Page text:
Without such assumptions the world would fall apart for the naïve realist into an incoherent aggregate of percepts without mutual relationships and with no tendency to unite. It is clear, however, that naïve realism can make these assumptions only by an inconsistency. If it would remain true to its fundamental principle that only what is perceived is real, then it ought not to assume a reality where it perceives nothing. The imperceptible forces which proceed from the perceptible things are in fact unjustified hypotheses from the standpoint of naïve realism. And because naïve realism knows no other realities, it invests its hypothetical forces with perceptual content. It thus ascribes a form of existence (perceptible existence) to a sphere where the only means of making any assertion about such existence, namely, sense perception, is lacking.
 This self-contradictory theory leads to metaphysical realism. This constructs, in addition to the perceptible reality, an imperceptible reality which it conceives on the analogy of the perceptible one. Therefore metaphysical realism is of necessity dualistic.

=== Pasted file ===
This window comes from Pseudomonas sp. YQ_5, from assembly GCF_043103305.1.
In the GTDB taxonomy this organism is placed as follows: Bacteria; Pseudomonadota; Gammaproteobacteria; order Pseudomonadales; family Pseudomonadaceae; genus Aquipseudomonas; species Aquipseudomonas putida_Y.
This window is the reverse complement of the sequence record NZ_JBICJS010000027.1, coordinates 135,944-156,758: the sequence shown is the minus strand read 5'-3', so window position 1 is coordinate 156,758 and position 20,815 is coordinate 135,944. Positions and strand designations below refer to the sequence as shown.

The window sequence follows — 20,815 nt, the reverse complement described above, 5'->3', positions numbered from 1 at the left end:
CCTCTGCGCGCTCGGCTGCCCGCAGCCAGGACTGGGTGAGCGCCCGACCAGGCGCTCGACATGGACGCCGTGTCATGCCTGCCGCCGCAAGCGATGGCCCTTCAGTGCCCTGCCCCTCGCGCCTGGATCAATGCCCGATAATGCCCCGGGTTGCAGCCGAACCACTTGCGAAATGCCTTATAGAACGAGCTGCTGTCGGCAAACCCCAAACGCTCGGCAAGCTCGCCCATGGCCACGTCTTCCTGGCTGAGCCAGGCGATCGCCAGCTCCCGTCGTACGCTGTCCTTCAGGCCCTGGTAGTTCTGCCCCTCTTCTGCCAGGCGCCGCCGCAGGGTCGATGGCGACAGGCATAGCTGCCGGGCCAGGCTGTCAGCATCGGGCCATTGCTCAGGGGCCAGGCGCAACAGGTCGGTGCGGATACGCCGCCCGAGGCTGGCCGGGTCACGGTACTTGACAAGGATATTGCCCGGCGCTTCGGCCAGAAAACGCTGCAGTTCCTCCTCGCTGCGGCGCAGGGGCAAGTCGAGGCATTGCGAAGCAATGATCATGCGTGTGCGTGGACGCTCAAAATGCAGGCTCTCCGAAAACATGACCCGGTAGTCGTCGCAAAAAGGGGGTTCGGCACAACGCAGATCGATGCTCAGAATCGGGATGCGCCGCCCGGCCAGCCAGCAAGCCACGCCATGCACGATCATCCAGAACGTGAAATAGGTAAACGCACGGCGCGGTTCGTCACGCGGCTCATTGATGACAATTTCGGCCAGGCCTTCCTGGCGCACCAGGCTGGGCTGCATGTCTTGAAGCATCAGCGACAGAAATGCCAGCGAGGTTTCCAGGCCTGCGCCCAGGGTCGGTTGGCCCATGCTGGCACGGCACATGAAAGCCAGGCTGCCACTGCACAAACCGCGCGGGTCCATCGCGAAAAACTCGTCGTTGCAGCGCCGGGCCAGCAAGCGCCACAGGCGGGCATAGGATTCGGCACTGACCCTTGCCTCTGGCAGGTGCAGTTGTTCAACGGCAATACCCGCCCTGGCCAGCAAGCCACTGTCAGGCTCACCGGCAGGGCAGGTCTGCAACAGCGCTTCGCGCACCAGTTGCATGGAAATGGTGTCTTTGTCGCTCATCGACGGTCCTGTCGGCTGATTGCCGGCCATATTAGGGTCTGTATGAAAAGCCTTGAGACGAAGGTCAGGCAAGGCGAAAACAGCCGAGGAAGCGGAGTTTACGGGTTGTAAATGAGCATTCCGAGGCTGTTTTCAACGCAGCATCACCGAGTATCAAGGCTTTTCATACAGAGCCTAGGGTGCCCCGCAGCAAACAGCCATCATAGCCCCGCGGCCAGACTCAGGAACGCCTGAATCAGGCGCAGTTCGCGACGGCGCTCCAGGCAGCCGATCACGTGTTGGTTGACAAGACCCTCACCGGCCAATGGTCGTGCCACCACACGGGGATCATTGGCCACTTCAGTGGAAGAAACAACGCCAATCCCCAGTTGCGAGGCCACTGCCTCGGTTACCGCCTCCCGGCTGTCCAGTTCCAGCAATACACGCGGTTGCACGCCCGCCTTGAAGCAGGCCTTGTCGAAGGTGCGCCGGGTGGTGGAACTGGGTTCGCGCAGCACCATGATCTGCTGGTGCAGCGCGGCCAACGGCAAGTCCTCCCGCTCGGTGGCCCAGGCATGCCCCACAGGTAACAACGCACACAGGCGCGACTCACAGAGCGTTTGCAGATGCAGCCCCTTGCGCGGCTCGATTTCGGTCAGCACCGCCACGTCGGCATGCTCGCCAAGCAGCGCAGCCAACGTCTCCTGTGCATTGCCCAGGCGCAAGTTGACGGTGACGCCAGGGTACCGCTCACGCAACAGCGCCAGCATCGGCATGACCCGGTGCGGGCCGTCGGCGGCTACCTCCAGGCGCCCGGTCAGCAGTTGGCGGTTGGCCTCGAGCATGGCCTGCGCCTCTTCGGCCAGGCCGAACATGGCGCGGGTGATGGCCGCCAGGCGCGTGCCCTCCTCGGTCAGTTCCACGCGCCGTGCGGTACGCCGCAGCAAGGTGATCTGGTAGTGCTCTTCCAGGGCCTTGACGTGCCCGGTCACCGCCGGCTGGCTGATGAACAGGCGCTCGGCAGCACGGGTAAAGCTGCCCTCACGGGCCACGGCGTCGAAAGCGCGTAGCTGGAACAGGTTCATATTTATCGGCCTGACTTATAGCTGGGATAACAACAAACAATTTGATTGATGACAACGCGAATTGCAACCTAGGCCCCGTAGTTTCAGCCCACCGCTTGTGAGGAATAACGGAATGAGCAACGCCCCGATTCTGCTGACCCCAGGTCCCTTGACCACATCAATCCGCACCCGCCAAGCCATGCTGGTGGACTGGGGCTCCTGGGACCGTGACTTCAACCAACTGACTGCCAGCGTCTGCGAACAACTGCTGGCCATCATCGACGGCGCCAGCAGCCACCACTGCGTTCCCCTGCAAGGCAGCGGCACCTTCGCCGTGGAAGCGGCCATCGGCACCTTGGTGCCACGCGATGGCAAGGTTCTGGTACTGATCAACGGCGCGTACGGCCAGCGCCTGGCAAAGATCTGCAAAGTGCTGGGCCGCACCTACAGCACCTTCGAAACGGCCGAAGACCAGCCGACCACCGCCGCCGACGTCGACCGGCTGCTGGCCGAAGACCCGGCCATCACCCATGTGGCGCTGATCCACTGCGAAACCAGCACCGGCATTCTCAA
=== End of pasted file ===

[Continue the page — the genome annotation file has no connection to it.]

Wherever the metaphysical realist observes a relationship between perceptible things (such as when two things move towards each other, or when something objective enters consciousness), there he sees a reality. However, the relationship which he notices can only be expressed by means of thinking; it cannot be perceived. The purely ideal relationship is then arbitrarily made into something similar to a perceptible one. Thus, according to this theory, the real world is composed of the objects of perception which are in ceaseless flux, arising and disappearing, and of imperceptible forces which produce the objects of perception, and are the things that endure.